Signs of receptive language in your contrary toddler

“No” is a really fun word to say, especially for a toddler who is still exploring their boundaries and learning how to interact with the world. Can they influence a situation just by using this one syllable? How could they resist finding out? If you’re living with an adorable, but contrary, toddler, they might not want to do what you say that often, but you can still look out for signs of receptive language learning.

Learning receptive language means being able to understand the words, actions, and different forms of communication used to communicate with them, and you may have already noticed signs of this in Baby. If you tell them to wave goodbye, and they do, you know that they understood what you said!

Of course, this could be a combination of understanding your words and understanding different visual cues and routines, which are all part of learning receptive language. If you usually ask Baby to wave goodbye when you leave somewhere and wave your own hand as an example, Baby might put those clues together even if they doesn&;t necessarily understand the words you’re saying. As Baby gets older, they will rely less on context clues like this because they will better understand your actual language.

This year is going to be pretty exciting in terms of receptive language development for Baby! You’ll start to notice more signs that they understand what you’re saying, and communication between you two will expand in a lot of ways. The most obvious sign of receptive language learning will be that Baby can respond to the things you say in a way that makes sense. “Yes” or “no” questions can be tricky because Baby can easily give you a sensible answer without necessarily understanding your question, so open-ended questions and requests tend to work better as ways to tell if they understand you. You may also notice Baby‘s observations about the world around them – things you might not necessarily have taught them that they have picked up anyway, like announcing the names of objects.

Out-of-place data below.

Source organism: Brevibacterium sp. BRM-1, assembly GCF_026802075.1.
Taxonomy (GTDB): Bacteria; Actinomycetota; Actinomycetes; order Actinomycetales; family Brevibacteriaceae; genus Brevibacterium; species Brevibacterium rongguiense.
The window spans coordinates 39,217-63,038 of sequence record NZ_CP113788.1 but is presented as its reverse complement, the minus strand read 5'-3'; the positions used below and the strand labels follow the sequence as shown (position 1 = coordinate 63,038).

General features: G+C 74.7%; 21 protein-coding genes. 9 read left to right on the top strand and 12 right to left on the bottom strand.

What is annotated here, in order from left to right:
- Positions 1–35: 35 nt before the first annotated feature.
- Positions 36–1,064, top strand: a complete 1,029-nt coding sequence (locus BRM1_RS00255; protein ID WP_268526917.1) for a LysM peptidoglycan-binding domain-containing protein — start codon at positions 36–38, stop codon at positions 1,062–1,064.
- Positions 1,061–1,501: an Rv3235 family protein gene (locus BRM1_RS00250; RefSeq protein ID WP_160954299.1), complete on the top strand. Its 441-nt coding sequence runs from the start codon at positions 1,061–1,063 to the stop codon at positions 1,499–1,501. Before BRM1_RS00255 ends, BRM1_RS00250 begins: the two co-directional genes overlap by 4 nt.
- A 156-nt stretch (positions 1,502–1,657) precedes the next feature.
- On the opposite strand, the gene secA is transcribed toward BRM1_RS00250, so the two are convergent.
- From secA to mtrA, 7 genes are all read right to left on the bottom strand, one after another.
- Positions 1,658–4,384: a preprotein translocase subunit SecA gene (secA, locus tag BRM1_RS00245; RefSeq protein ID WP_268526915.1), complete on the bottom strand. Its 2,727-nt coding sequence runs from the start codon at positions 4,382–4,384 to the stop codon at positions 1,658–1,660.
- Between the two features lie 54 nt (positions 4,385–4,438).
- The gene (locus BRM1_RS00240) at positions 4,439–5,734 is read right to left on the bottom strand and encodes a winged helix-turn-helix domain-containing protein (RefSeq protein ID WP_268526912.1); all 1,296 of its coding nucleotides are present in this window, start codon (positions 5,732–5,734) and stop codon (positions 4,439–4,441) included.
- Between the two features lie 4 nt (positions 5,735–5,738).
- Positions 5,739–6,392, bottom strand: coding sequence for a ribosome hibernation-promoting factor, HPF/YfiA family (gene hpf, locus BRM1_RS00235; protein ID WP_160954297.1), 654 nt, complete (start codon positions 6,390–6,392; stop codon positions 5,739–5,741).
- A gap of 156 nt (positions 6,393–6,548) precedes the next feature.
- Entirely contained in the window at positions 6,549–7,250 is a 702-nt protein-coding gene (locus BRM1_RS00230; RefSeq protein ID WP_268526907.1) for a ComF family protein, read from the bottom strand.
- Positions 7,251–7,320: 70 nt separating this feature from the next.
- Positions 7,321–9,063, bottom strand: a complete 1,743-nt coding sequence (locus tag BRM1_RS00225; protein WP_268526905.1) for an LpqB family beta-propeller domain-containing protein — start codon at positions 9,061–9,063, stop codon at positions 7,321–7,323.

Requests (like asking Baby to bring you something) often work well at this age because your toddler will probably either do what you ask or refuse to do it, still indicating that they can understand your meaning. Simple requests with one element (“Could you grab that blanket for me?”) or requests with clearly defined steps (“Can you put your toy away first and then choose a book?”) can work really well. 

If you do make a request or ask a question that doesn’t provoke the response you’re expecting, it still doesn’t always mean Baby didn’t understand you. You can look for visual cues to see signs of receptive language. For instance, if it’s a request they doesn&;t want to do, they might shake their head or dive deeper into whatever activity is currently occupying them.

It’s also possible that Baby can understand you but doesn’t know quite how to respond. They might string a few words together that don’t make sense or speak gibberish with a lot of confidence. When you do recognize a word or a semblance of a word, you can enocurage them by repeating it back to them correctly and prompting them to get their full thought out.

You can help improve Baby‘s receptive language skills by encouraging them to talk to you, naming things around your home, explaining things in different ways at different times, reading picture books, and playing games like Simon Says. Receptive language skills are going to be important when Baby plays with other children and eventually starts school, so it’s great to work on language learning early!


  • T. Berry Brazelton, Joshua D. Sparrow. Touchpoints. De Capo Press. 2006. Print.
  • “Receptive Language (understanding words and language).” Kid Sense. Kid Sense Child Development Corporation. 2017.

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